Q. My grandfather bought an annuity, and I think it was a mistake from a pushy salesperson at his bank. The money used to be in CDs. My grandfather isn’t really good with money and he wants to know what he can do. He didn’t want to go back to the bank to ask.
A. Like every investment, annuities have their good points and their bad points.
Annuities can provide guaranteed lifetime income, but are not suitable for every investor, said Dead Shah, a certified financial planner with Stonegate Wealth Management in Oakland.
“Annuity salesmen receive a large commission and are notorious for selling their product regardless of whether or not it is appropriate for the client,” Shah said. “Annuities are often sold, not bought.”
Your grandfather has options, but none should be taken in haste because of the fees that may be involved.
If your grandfather was recently sold this annuity, he may be able to get out by exercising his “free look” period, said Brian Power, a certified financial planner with Gateway Advisory in Westfield.
“This is a kick-the-tires grace period in which you can terminate the policy and get your money back without paying a surrender charge,” Power said. “All annuity contracts must provide a minimum 10-day free-look period in New Jersey.”
Depending on the policy, the one your grandfather purchased could have a free-look period that’s as long as 30 days, Power said.
If your grandfather’s time is up, there may be a large penalty to get his money back out, Power said. Most annuities offer a surrender free withdrawal option, available in each contract year.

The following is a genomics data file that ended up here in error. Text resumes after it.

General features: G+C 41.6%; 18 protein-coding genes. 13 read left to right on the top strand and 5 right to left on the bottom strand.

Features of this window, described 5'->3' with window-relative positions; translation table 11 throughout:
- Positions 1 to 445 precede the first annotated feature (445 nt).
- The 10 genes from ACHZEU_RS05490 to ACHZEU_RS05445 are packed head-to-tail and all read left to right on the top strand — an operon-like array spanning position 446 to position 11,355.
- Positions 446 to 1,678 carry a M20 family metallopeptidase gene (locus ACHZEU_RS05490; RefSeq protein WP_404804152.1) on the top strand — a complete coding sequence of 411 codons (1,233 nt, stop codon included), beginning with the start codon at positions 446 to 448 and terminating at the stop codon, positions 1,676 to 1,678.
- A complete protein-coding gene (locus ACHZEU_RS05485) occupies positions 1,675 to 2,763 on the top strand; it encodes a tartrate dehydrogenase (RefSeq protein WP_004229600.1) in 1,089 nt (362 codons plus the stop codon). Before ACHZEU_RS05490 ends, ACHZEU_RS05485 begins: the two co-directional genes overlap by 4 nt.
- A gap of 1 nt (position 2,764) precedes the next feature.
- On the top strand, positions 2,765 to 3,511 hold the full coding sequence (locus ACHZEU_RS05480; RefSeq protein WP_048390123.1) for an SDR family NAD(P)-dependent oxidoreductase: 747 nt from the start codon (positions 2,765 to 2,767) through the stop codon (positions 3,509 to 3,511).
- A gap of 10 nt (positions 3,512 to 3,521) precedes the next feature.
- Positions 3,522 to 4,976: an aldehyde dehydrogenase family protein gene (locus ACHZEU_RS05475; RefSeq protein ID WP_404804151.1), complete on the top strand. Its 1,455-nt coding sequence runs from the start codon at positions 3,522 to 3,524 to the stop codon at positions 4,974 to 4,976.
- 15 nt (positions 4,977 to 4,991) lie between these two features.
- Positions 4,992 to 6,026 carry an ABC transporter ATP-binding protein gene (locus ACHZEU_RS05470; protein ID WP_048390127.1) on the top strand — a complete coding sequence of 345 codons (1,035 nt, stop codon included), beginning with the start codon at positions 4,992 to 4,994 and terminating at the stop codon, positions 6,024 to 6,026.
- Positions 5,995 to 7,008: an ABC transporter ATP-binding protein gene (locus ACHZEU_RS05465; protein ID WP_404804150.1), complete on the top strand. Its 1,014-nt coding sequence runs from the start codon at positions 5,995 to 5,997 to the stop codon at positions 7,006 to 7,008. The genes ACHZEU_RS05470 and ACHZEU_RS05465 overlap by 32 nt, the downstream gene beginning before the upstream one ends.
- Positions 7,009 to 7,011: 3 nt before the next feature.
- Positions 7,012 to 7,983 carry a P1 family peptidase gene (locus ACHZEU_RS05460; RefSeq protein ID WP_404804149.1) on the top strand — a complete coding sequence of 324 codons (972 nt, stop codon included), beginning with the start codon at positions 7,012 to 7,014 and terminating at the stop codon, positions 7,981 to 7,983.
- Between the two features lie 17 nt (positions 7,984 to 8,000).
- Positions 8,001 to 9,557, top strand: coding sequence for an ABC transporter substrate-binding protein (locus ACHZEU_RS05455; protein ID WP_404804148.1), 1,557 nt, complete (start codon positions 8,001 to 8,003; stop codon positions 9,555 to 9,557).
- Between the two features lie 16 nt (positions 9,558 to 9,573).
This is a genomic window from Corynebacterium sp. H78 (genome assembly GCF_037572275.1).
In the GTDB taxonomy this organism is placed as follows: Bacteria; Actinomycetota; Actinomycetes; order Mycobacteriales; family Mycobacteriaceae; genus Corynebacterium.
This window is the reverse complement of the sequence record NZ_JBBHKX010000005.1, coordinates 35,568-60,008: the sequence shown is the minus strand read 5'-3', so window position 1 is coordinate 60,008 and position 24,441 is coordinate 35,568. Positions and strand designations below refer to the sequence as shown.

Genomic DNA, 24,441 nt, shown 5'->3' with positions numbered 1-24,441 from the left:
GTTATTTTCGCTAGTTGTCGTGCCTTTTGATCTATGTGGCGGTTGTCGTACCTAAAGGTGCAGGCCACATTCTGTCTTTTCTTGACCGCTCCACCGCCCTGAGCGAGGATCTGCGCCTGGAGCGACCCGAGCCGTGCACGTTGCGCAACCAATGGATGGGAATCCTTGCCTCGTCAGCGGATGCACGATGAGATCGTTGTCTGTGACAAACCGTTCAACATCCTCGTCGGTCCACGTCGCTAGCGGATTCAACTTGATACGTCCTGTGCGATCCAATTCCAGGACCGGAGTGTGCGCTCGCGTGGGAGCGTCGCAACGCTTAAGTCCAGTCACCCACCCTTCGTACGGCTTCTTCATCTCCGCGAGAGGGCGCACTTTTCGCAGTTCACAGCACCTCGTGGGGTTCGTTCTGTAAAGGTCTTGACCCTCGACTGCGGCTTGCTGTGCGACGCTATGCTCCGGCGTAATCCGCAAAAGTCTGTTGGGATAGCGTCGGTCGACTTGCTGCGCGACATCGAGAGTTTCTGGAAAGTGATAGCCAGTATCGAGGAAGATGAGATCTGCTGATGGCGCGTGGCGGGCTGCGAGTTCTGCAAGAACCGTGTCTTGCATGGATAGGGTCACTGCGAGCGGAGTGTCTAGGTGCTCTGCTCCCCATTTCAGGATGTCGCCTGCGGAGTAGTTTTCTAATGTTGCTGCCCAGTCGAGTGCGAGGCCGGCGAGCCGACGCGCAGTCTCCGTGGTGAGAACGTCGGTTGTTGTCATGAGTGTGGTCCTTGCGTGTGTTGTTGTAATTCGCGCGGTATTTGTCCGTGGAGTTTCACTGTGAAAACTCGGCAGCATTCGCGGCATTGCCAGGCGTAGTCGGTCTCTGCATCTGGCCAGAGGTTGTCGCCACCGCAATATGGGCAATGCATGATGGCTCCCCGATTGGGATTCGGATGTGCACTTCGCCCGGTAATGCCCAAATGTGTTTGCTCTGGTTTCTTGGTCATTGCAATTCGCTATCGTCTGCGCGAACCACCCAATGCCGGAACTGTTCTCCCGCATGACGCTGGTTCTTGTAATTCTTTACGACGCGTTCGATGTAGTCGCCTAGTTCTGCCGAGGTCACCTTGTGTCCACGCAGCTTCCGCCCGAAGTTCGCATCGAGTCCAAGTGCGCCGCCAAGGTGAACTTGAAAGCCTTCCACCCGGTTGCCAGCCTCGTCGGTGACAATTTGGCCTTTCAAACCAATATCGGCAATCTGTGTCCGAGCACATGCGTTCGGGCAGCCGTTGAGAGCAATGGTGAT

“These withdrawals can be five, 10 or even up to 20 percent of the initial investment that you can take out, penalty free, every contract year,” he said.
If your grandfather bought the annuity inside an IRA and he is at the age of required minimum distributions (RMDs) from his IRA (age 70 ½ ), he can also avoid the penalty by using his annuity IRA to take his minimum distributions, Power said. The amount withdrawn to fulfill his RMD will not be subject to the penalty, he said.
But because annuities often have very high internal charges, separate from the surrender charges, your grandfather may wish to get out completely. Before he does, he needs to carefully read all the fine print to make sure all fees are known.
“Your grandfather could liquidate or annuitize his annuity, but you should review the annuity contract very carefully to understand restrictions, fees, surrender charges and other contract restrictions,” Shah said. “You may want to consult a fee-only investment advisor, as they are not salesmen and can give you an honest answer.”
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